Imagine waking up one day in total darkness, unsure of where you are and unable to remember anything about yourself except your first name. You're in a bizarre place devoid of adults called the Glade. The Glade is an enclosed structure with a jail, a graveyard, a slaughterhouse, living quarters, and gardens. And no way out. Outside the Glade is the Maze, and every day some of the kids -- the Runners -- venture into the labyrinth, trying to map the ever-changing pattern of walls in an attempt to find an exit from this hellish place. So far, no one has figured it out. And not all of the Runners return from their daily exertions, victims of the maniacal Grievers, part animal, part mechanical killing machines.


Inside OutInside Out by Maria V. Snyder (2010)


Keep Your Head Down.
Don't Get Noticed.
Or Else.
I'm Trella. I'm a scrub. A nobody. One of thousands who work the lower levels, keeping Inside clean for the Uppers. I've got one friend, do my job and try to avoid the Pop Cops. So what if I occasionally use the pipes to sneak around the Upper levels? The only neck at risk is my own…until I accidentally start a rebellion and become the go-to girl to lead a revolution.


Wither (The Chemical Garden Trilogy)Wither by Lauren DeStefano (2011)

Thanks to modern science, every human being has become a ticking genetic time bomb—males only live to age twenty-five, and females only live to age twenty. In this bleak landscape, young girls are kidnapped and forced into polygamous marriages to keep the population from dying out.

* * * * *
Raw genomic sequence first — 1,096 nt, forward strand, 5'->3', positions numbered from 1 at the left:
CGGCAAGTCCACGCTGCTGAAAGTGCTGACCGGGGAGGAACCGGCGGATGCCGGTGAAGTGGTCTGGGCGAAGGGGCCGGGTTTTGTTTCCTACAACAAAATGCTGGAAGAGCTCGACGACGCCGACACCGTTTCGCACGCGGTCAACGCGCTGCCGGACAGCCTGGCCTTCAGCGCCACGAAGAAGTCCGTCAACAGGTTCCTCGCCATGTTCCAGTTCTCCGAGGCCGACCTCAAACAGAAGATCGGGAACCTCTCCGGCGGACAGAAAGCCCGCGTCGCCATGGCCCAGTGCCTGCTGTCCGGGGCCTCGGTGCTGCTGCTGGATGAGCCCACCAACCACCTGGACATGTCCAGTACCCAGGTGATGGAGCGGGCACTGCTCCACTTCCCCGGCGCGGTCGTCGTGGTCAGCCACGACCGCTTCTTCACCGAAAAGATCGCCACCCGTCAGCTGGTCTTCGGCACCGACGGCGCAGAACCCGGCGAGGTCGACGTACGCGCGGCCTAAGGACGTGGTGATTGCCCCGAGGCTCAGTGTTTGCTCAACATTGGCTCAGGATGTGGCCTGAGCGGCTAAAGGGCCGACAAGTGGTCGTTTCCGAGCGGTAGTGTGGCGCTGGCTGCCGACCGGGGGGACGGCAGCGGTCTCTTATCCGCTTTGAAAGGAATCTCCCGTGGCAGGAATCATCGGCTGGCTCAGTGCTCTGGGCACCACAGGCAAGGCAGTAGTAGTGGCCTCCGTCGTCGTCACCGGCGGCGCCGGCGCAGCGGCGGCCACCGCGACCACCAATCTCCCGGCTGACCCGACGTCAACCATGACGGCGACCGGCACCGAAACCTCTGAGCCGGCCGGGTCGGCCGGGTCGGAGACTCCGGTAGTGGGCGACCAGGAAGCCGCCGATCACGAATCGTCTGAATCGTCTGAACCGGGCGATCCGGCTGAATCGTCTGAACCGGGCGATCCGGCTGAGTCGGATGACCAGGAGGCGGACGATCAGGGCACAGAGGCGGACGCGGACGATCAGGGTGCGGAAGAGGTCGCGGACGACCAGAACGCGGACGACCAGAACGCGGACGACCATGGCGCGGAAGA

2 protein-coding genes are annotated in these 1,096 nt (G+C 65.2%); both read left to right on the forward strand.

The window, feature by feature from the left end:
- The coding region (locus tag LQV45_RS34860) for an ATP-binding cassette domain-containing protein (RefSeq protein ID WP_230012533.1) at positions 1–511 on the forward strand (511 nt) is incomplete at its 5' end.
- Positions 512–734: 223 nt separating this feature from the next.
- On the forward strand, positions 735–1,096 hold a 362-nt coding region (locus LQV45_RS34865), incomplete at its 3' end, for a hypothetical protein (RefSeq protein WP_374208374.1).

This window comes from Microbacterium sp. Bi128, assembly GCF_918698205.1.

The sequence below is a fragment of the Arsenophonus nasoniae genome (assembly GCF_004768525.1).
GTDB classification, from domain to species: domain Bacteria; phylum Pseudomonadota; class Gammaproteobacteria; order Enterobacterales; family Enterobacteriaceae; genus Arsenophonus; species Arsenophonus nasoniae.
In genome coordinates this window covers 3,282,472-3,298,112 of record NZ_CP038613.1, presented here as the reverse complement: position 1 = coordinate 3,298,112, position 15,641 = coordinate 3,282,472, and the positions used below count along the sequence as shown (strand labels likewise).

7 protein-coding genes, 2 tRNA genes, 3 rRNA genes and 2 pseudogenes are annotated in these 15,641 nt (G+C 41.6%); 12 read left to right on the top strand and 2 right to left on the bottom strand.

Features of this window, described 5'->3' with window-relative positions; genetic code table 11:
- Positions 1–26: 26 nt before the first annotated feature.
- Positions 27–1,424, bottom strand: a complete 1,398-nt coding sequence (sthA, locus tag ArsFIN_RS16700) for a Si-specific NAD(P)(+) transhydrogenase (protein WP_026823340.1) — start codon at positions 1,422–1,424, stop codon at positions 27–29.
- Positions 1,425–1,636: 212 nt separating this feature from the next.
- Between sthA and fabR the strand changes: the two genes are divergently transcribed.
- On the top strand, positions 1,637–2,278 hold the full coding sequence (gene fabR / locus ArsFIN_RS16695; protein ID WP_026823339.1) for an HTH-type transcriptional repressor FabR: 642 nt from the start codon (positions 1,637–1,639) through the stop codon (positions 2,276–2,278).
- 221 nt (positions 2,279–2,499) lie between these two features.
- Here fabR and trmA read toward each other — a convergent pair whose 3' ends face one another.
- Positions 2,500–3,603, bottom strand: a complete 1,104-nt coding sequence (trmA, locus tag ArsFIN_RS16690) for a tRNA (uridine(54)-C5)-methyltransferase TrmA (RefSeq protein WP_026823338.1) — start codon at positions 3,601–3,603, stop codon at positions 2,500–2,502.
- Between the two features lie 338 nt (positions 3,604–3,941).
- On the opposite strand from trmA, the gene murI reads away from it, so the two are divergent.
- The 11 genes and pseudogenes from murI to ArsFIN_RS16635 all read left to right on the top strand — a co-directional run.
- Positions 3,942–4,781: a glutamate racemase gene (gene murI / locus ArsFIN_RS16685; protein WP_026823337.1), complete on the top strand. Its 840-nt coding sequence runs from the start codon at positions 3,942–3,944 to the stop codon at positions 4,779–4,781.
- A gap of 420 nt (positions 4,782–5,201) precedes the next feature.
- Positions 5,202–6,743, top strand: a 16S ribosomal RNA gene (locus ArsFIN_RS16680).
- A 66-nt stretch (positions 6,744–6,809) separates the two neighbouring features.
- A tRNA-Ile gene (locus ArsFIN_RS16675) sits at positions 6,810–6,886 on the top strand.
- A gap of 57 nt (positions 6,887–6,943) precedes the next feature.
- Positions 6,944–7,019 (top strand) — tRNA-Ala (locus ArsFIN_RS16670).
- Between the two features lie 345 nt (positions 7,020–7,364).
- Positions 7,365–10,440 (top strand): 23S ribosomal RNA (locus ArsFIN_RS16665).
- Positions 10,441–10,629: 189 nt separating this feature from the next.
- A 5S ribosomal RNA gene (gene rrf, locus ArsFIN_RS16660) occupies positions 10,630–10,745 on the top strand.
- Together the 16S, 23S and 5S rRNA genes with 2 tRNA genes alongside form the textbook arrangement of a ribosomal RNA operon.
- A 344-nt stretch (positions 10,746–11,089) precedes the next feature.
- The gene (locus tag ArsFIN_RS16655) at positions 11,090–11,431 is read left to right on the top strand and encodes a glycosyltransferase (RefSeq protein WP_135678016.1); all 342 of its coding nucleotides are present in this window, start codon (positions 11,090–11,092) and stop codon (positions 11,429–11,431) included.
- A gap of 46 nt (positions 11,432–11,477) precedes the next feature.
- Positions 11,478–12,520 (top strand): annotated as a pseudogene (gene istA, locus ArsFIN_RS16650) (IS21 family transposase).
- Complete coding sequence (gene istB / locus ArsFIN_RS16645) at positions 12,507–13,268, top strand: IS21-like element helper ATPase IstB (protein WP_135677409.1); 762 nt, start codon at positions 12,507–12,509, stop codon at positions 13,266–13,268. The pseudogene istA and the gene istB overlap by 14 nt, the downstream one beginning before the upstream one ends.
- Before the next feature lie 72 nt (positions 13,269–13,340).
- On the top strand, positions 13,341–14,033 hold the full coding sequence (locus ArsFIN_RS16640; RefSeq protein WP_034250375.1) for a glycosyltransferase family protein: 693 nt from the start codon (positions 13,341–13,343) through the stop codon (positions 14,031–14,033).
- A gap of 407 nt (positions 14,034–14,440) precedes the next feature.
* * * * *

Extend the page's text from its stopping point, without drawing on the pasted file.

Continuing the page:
When sixteen-year-old Rhine Ellery is taken by the Gatherers to become a bride, she enters a world of wealth and privilege. Despite her husband Linden's genuine love for her, and a tenuous trust among her sister wives, Rhine has one purpose: to escape—to find her twin brother and go home.

But Rhine has more to contend with than losing her freedom. Linden's eccentric father is bent on finding an antidote to the genetic virus that is getting closer to taking his son, even if it means collecting corpses in order to test his experiments. With the help of Gabriel, a servant Rhine is growing dangerously attracted to, Rhine attempts to break free, in the limted time she has left.


Divergent by Veronica Roth (2011) pre-pub

In Beatrice Prior's dystopian Chicago, society is divided into five factions, each dedicated to the cultivation of a particular virtue—Candor (the honest), Abnegation (the selfless), Dauntless (the brave), Amity (the peaceful), and Erudite (the intelligent). On an appointed day of every year, all sixteen-year-olds must select the faction to which they will devote the rest of their lives. For Beatrice, the decision is between staying with her family and being who she really is—she can't have both. So she makes a choice that surprises everyone, including herself.

During the highly competitive initiation that follows, Beatrice renames herself Tris and struggles to determine who her friends really are—and where, exactly, a romance with a sometimes fascinating, sometimes infuriating boy fits into the life she's chosen. But Tris also has a secret, one she's kept hidden from everyone because she's been warned it can mean death. And as she discovers a growing conflict that threatens to unravel her seemingly perfect society, she also learns that her secret might help her save those she loves . . . or it might destroy her.

****

I didn't realize this before I wrote this, but Tor.com is having a Dystopian Week this week... check it out and see if you dystopian matches!





21 comments:

~Mallary~ said...

1984 was one of my first "favorites". The fact that George Orwell wrote that book in 1949 still amazes me, because he was dead on about a few things. Talk about "visionary" lol.